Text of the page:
Researcher recommendations on FERPA legislation

In partnership with the Data Quality Campaign, I have organized a Researcher Day on the Hill next week to talk to hill staffers about data privacy, FERPA, and the importance of educational research. A great group of faculty from across the country, along with state and district policy leaders, is joining me to make the case that educational research needs good data and that these data can be properly safeguarded through policy.

Below is a letter that we are planning to share with staffers on that day. If you are interested in being a signatory, please email me, tweet at me, or comment on this post. Please share widely!

Dear [],

As researchers committed to supporting and improving student learning and protecting student privacy, we applaud the bi-partisan work underway to update the Family Educational Rights and Privacy Act (FERPA). Education research and the data that enables it are incredibly powerful tools that help educators and policymakers understand and personalize learning; make good policy, practice, and funding decisions; and improve academic, life, and work outcomes.

Families, educators, and the public must be able to trust that student data is used ethically and protected. Well-designed FERPA improvements can help build that trust and ensure that schools, districts, and states are able to use data to improve learning and strengthen education without compromising student privacy.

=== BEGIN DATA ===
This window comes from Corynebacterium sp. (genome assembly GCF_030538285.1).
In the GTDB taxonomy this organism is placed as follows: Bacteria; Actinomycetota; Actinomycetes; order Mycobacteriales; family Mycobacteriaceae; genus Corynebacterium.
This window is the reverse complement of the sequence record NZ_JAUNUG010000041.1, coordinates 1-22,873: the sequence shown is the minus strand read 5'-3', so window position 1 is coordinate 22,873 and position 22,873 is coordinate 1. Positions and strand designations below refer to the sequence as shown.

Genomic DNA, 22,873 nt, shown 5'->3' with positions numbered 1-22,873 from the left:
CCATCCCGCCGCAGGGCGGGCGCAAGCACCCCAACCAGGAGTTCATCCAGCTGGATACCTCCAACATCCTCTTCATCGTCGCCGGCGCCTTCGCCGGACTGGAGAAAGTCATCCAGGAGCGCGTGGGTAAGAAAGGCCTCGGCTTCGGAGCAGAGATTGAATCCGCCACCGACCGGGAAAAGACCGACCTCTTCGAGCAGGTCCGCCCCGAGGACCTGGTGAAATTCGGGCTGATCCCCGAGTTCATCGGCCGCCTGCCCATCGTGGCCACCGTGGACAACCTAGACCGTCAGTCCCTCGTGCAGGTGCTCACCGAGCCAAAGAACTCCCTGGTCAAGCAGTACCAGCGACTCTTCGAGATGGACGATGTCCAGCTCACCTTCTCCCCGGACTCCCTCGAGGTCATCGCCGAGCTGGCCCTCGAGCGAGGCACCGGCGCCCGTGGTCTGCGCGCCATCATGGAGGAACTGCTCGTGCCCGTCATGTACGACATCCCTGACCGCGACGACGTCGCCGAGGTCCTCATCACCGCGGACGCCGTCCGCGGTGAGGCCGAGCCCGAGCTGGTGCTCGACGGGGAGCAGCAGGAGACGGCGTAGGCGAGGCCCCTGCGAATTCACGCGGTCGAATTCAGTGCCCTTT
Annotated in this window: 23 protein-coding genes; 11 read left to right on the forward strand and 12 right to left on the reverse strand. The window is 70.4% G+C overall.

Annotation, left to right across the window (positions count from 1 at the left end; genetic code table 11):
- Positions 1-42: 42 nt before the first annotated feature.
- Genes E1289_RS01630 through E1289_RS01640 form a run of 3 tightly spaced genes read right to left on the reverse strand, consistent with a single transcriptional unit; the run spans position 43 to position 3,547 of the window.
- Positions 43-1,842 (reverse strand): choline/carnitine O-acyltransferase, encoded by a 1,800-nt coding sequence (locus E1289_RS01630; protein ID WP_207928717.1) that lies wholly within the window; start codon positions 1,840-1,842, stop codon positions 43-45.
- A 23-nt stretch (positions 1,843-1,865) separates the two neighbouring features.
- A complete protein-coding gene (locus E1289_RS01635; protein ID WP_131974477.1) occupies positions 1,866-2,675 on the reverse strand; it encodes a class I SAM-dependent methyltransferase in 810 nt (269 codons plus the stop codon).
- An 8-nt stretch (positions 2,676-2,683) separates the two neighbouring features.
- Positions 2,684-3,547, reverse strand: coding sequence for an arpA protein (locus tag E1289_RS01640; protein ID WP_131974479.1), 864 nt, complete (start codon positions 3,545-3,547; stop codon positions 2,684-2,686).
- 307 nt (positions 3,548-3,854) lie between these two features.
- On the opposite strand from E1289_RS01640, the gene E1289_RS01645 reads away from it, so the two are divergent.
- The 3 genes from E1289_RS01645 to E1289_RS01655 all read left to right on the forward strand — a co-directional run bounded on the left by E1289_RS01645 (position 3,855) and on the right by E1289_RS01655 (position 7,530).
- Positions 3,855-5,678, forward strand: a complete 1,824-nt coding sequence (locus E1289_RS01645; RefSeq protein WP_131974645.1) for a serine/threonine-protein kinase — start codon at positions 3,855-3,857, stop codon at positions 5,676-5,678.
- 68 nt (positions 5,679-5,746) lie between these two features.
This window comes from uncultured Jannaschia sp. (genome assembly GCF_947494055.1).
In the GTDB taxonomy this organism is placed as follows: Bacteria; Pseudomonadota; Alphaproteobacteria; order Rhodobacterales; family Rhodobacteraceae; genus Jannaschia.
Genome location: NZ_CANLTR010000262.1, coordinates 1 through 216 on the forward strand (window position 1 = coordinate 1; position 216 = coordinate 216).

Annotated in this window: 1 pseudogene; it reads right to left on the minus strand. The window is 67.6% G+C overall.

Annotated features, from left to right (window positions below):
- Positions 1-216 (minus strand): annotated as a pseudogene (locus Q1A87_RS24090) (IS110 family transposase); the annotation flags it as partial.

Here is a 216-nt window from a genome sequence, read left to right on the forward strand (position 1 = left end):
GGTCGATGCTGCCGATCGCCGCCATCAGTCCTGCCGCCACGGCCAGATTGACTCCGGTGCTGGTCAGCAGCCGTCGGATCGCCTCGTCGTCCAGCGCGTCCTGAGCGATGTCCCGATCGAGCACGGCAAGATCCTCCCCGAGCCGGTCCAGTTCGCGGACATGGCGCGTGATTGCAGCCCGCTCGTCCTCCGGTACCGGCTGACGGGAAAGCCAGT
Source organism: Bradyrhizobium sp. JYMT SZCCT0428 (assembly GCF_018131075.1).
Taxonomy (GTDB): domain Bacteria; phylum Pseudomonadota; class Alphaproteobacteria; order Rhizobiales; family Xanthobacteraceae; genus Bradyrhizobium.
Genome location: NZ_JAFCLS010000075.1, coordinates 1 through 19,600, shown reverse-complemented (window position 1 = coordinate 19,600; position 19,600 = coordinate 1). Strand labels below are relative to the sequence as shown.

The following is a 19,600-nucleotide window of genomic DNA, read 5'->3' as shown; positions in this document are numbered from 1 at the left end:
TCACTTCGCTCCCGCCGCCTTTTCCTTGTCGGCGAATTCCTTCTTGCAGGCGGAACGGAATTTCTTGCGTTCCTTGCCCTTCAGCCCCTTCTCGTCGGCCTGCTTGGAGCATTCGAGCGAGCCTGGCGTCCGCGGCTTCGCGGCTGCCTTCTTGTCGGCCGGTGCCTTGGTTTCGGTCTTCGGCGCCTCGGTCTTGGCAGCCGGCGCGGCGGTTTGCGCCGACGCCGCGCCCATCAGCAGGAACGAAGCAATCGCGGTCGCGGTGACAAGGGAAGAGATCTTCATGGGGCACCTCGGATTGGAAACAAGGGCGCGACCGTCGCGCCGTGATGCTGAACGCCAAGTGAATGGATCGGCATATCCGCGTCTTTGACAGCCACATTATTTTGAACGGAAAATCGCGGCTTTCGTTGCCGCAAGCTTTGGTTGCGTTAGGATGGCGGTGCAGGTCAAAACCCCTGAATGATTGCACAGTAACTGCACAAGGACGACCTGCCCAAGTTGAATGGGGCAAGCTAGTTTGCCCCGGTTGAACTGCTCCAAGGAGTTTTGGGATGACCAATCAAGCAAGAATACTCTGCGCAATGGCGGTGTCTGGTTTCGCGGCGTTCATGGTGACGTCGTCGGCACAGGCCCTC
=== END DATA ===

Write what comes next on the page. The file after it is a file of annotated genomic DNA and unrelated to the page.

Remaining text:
With this balanced approach as our guide, we submit the following recommendations for strengthening the bi-partisan Student Privacy Protection Act (H.R. 3157 – 114th Congress) before the measure is reintroduced for the 115th Congress’s consideration:

  • Enable states and districts to procure the research they need. The Every Student Succeeds Act’s evidence tiers provide new opportunities for states and districts to use data to better understand their students’ needs and improve teaching and learning. FERPA must continue to permit the research and research-practice partnerships that states and districts rely on to generate and act on this evidence. Section 5(c)(6)(C), should be amended to read “the purpose of the study is limited to improving student outcomes.” Without this change, states and districts would be severely limited in the research they can conduct.
  • Invest in state and local research and privacy capacity. States and districts need help to build their educators’ capacities to protect student privacy, including partnering effectively with researchers and other allies with legitimate educational reasons for handling student data. In many instances, new laws and regulations are not required to enhance privacy. Instead, education entities need help with complying with existing privacy laws, which are often complex. FERPA should provide privacy protection focused technical assistance, including through the invaluable Privacy and Technical Assistance Center, to improve stakeholders’ understanding of the law’s requirements and related privacy best practices.